Studying abroad can be a great opportunity to get outside of your comfort zone and experience a different culture. It can also be a chance to network with people across the globe and see what it’s like to live in a different part of the world.
Many university students choose to head abroad for either one or two semesters of their degree. Often, universities can provide a list of institutions around the globe they have partnered with, for their students to view and consider applying to, so if you’re currently studying, it can be worth doing a search for this.
We’ve compiled a list of a few interesting places if you’re considering studying overseas as part of your ongoing education!
Canada is a beautiful country with lots of gorgeous natural and man-made sites to see. It’s also a highly safe place, with the Global Peace Index ranking the country as one of the top 10 safest countries in the world.
There are many iconic places to visit in Canada, from Niagara Falls to the CN Tower to the Rocky Mountains, and with so much at your doorstep, a keen traveler is sure to never be bored. As far as studying goes, Canada has some of the world’s top universities, with the University of Toronto ranked as 31st in the world, and McGill University as 32nd.
India may be a good place for you to consider studying abroad in if you are looking for an inexpensive option with a rich and vibrant culture. There are many opportunities for cheap travel within India, from the breathtaking Taj Mahal to the Himalayas. It could also provide an eye-opening experience for those who haven’t lived in or traveled to a developing country before.
India also happens to have to have the world’s largest student population at a staggering 34 million. That’s nearly as many people as there in Canada. Yes, the entire country. With growing numbers and international interest, India is aiming to upgrade its accommodation for students to the most modern standards over the coming decade.
Out of all the English-speaking countries, the UK has one of the highest student satisfaction rates in the world. 90 percent of UK students are pleased with their experience, and it’s no wonder why!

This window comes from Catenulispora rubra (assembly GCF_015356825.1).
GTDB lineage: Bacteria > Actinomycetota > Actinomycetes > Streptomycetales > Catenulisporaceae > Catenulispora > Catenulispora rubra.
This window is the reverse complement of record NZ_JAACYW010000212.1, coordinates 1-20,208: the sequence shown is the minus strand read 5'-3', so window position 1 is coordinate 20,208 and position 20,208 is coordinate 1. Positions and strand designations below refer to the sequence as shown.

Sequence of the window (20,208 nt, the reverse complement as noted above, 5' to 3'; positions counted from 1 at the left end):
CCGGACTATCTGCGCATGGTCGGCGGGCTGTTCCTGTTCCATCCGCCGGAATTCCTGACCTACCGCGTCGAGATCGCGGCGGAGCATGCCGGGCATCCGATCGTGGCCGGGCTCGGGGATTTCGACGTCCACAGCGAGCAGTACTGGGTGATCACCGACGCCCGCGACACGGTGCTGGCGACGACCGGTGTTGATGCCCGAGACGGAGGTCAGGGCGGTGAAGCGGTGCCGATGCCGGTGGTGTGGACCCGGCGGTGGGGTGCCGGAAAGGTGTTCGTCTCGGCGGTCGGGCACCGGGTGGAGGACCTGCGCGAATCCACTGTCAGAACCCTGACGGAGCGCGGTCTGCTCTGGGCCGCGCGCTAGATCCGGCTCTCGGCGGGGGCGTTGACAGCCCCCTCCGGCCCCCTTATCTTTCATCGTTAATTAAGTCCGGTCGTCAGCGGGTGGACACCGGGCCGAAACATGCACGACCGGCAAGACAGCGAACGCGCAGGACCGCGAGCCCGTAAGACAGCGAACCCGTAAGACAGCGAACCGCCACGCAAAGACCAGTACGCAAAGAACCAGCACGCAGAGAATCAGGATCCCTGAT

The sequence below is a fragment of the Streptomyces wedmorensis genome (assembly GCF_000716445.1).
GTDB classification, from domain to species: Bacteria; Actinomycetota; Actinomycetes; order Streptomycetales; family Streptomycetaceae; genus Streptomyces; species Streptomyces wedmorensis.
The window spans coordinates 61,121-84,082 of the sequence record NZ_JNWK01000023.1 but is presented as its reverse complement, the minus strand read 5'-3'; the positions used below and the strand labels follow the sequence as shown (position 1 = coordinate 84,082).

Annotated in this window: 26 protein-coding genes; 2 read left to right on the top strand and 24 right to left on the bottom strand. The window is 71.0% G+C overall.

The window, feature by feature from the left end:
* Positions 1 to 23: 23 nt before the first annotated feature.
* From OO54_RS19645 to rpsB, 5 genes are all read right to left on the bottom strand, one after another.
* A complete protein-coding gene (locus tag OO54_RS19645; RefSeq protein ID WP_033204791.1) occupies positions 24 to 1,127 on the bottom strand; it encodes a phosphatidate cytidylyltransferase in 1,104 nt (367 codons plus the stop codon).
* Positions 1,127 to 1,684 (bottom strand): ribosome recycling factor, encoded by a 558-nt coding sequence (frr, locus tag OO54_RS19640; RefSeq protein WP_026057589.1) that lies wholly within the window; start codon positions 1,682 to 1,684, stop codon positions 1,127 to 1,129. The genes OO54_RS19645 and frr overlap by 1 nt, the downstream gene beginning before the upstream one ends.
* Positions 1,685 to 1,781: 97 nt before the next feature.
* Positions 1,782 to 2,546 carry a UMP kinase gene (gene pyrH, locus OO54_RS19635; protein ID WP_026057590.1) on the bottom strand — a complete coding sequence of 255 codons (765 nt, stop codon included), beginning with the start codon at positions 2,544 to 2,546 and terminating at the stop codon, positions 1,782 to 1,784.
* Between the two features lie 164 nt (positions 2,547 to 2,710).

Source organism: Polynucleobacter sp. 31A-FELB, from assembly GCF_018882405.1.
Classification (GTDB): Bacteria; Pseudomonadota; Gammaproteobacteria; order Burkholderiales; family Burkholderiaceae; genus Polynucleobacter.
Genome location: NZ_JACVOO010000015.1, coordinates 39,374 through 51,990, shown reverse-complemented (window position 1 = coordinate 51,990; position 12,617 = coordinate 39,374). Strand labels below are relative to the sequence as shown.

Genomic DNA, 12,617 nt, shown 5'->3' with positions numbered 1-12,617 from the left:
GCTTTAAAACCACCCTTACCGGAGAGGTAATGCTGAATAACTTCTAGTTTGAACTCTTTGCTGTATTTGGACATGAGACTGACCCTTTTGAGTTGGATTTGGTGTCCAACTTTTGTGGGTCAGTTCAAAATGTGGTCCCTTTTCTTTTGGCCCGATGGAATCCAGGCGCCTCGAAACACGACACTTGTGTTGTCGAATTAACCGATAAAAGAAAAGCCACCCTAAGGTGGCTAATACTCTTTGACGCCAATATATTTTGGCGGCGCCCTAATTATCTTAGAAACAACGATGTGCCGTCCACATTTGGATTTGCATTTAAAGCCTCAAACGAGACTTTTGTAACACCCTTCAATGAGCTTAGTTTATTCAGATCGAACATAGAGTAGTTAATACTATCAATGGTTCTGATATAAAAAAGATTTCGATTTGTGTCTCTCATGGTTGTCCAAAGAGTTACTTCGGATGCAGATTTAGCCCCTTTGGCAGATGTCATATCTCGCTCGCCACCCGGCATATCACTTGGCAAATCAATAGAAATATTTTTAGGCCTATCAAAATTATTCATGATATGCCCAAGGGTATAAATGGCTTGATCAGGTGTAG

The National Health Service provides free healthcare for all students who spend 6 months or more studying in the UK. Student visas also allow people to work up to 20 hours each week, which can help out with any extra costs.
The UK may be a good choice for English speakers who would find being in a non-English speaking country daunting. There are numerous interesting things to see in the UK, from classic tourist spots like Big Ben and the London Eye to sites for would be monster hunters (Loch Ness) or history buffs (Stonehenge).
Japan is a popular option, largely due to its high quality of education, wild culture, and affordability. There are around 800 universities in Japan, and the Japanese government has stated it wishes to double the number of international students studying within the country by 2020.
Amongst all these educational perks, the country also offers up breathtaking sites and scenery. Popular destinations for travelers include Mt Fuji, the gorgeous cherry blossoms in various parks, and Tokyo’s Skytree, to name a few.
Japan also allows for its foreign students to work up to 28 hours a week, which could be great to help cover accommodation or sightseeing costs.
Ever dreamed about the typical college lifestyle portrayed in the movies? Well, why not study in America and live it?! America is home to around 5,300 universities and colleges, including some of the world’s best such as Harvard and MIT.
The US is one of the most popular, if not the most popular, destinations to study in the world. The culture behind American colleges is widely shown in television and movies, and the degrees themselves generally have great international standing. US universities are also often up-to-date with the latest technology and learning resources.
As seen in countless film and television programmes, America has no shortage of famous landmarks and tourist hotspots to visit, from Yosemite National Park and the Grand Canyon to The Statue of Liberty and the Golden Gate Bridge.
As with many European destinations, Germany is a popular option for studying abroad, and rightfully so! With delicious, world-renowned food, top-ranking universities, and the option to travel around other countries in Europe with a student visa, it’s no wonder it’s a popular destination for scholars.
In 2014, Germany declared that international students wouldn’t need to pay fees for studying in the country. Granted, there are still a few administration fees that need to be paid, but the cost is much lower than that of studying as an international student in places such as America or the UK.
There are many sites to see in Germany, including numerous ancient castles and the remains of the Berlin Wall. Living in the country can be a great way to brush up (or learn) the German language.
This list only scratches the surface of possible places to study if you’re thinking about going abroad for part (or all) of your education. If it’s something you’re seriously considering, have a chat with someone in the study abroad department at your university, or reach out to the international school you wish to attend to find out what steps you need to take, and you could soon be embarking upon a scholastic adventure of a lifetime!